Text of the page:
I sit and wait. I occupy myself with the needful and the mundane. I read to my son. I email instructions to my class. I text a grocery list to my daughter. All the while my heart is in another place, another plane really. My dear friend, one who has taught me so much about the Kingdom of Heaven, is about to step into the Far Greater Country. The last message I received from her family said simply “she has her feet in the Jordan.” She is ready to depart this earthly existence. She has struggled with her mortality and concluded Paul’s statement in Philippians 1:23 is true, being with Christ is better by far.
But leaving is hard. My friend is only in her 50s. She has a husband and children and grandchildren who love her dearly. People she longed to grow old with and watch grow and marry and become who God created them to be. But cancer is a sinister foe and death is a reality for us all. A couple of years ago, she spoke prophetically and profoundly at our local Bible Study. She talked about her journey with cancer and the crippling fear she faced. She shared an analogy the Lord gave her to calm her fears. She recalled traveling when her kids were young. The family would stop at rest stops along the way. The kids would play on the playground and run in the grass. They thought the tall metal slides and squeaking chain swings were the most fun they could ever experience. When it came time to leave, the kids cried and protested. And my friend just stood there perplexed. She would tell them in frustration, “Don’t you know where we’re going? We’re heading to Disney World and you’re settling for an old rest stop playground.”
She said she knew she was only playing on the old playground right now. She knew her final destination is infinitely more beautiful and breathtaking and overwhelming than anything her mind can grasp. Paul says this earth is only a shadow of things to come. But knowing the truth and walking out the reality is too much for our earthly heart to comprehend. She told me just a few months before her health declined so quickly that she didn’t want to go, but she was at peace. She knew that God knew the number of her days and when she had finished what He needed her to do on earth, He would take her to her true home, and she knew it would be uncomprehendingly beautiful.
After that conversation, my prayers began to change. I asked the Lord to heal her, but more than that, I asked God to have His way. I went back to the simplicity of the prayer Jesus modeled for his disciples, “Thy Kingdom come, your will be done, on earth as it is in heaven.” (Matthew 6:10) Ultimately, isn’t that the most powerful prayer we can pray over those in Christ who are sick and suffering? We can ask God for healing, yes. We are free to ask for it boldly. And we should. But we ask humbly, knowing that this world is NOT our home. On this earthly shore, our vision and understanding is limited. Why would we want those we love so much to stick around this broken, rusting place when Jesus has prepared a heavenly home for them? A home that eye has not seen nor ear heard.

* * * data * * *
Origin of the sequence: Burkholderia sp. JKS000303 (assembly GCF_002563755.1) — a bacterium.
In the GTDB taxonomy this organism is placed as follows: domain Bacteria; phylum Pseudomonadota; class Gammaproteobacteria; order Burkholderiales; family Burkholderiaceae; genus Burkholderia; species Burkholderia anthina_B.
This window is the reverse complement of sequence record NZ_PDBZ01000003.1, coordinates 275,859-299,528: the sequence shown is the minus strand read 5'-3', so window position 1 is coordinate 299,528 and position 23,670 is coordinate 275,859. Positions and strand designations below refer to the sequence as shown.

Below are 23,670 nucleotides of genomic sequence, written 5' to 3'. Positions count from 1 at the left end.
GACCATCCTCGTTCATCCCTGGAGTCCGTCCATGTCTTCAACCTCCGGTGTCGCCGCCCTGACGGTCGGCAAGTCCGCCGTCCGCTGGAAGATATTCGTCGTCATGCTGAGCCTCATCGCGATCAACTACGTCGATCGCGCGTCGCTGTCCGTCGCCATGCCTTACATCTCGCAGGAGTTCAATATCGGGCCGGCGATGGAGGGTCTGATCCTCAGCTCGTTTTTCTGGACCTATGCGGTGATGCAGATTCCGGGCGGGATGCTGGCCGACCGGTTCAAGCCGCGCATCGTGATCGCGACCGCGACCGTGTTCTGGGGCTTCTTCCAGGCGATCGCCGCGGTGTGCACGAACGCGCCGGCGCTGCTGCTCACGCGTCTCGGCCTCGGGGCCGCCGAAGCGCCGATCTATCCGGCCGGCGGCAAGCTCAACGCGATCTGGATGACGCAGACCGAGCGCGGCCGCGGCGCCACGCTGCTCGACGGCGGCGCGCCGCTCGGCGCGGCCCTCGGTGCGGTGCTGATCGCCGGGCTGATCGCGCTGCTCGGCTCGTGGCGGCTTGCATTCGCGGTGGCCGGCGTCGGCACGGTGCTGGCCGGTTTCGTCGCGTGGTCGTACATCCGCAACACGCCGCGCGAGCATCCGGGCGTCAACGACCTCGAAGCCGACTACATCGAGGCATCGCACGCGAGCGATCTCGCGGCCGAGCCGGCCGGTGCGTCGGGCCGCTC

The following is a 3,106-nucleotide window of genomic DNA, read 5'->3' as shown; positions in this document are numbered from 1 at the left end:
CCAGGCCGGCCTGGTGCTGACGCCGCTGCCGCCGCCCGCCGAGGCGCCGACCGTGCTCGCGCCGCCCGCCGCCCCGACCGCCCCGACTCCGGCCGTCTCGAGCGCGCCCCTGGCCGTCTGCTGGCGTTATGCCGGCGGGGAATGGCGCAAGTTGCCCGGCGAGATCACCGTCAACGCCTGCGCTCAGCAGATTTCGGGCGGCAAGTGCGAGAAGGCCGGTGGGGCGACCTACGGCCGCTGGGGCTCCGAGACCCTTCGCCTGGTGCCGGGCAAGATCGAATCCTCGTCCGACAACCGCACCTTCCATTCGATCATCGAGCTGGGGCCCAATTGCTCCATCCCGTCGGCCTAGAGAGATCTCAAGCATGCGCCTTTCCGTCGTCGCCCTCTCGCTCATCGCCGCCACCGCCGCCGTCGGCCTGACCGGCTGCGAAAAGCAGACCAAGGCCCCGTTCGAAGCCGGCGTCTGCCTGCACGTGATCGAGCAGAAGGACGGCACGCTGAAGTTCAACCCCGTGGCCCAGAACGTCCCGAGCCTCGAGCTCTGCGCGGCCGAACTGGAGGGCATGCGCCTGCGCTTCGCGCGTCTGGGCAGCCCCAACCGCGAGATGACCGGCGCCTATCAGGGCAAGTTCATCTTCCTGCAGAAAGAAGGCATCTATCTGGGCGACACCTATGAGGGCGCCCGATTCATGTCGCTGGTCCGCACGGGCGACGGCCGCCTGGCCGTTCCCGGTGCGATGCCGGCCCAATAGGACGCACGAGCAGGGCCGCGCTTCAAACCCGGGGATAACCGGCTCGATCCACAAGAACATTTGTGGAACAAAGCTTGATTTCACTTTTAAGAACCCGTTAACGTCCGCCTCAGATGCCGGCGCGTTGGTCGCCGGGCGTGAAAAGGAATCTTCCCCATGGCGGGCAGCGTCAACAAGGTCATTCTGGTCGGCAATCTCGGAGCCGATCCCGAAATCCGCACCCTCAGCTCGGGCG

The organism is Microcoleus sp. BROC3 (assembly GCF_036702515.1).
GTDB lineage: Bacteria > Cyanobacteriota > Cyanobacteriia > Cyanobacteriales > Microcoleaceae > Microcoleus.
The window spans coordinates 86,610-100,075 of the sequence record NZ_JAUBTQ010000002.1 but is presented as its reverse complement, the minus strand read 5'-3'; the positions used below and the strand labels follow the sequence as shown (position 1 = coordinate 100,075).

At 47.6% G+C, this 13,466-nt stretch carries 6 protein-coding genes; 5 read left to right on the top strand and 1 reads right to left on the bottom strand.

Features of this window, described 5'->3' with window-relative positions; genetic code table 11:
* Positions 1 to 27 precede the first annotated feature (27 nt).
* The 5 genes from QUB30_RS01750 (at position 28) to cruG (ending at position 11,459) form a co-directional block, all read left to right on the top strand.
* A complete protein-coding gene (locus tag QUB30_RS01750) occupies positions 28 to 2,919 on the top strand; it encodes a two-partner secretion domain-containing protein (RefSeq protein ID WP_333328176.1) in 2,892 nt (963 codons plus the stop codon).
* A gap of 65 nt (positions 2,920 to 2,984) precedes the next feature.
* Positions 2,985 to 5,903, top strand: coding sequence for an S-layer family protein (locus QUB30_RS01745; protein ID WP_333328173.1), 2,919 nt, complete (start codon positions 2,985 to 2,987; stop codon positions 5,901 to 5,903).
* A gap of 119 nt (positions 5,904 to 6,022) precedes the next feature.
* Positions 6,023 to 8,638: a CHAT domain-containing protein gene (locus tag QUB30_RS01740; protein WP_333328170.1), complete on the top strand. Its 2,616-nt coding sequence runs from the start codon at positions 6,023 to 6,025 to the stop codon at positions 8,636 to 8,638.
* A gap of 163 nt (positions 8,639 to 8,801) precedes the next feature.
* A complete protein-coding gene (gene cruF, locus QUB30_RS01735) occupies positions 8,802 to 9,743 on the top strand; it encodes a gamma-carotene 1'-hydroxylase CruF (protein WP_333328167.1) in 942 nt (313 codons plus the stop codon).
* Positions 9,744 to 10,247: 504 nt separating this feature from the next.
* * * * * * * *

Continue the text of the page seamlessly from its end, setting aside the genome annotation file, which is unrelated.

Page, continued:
It’s because we selfishly want them here a little longer. We’ll miss them. Our hearts will ache in their absence. The hole they leave behind will be profound and deep. But for those who belong to Christ, those who have confessed with their mouth Jesus is Lord and believed in their heart God raised Christ from the dead, they are citizens of heaven. Their life is just beginning when they take their first breath in heaven. The sorrows and tears of this present place are left behind and complete healing and wholeness are ahead. If, as a follower of Christ, I say this is what I believe. Then I have to walk it out in the hardest places.
Today that place of waiting is painful, but hopeful. I have prayed fervently that the Lord would take her quickly home, but I am resting fully that His will is best. Asking Him to have His way and resting in His sovereignty and love is the only way to grieve with hope. Because of the reality of Jesus Christ who defeated death, even death itself cannot overcome us. In Christ, we are more alive than we have ever been before. May His will be done. I trust Him in life, and in death.
*Epilogue: My precious friend crossed the Jordan and walked into the Promised Land just a few days after this was written. Her memorial focused clearly on the hope we have in Christ. Her life and her death have spurred many on toward a deeper relationship with the One who saved her and made her broken soul whole once again.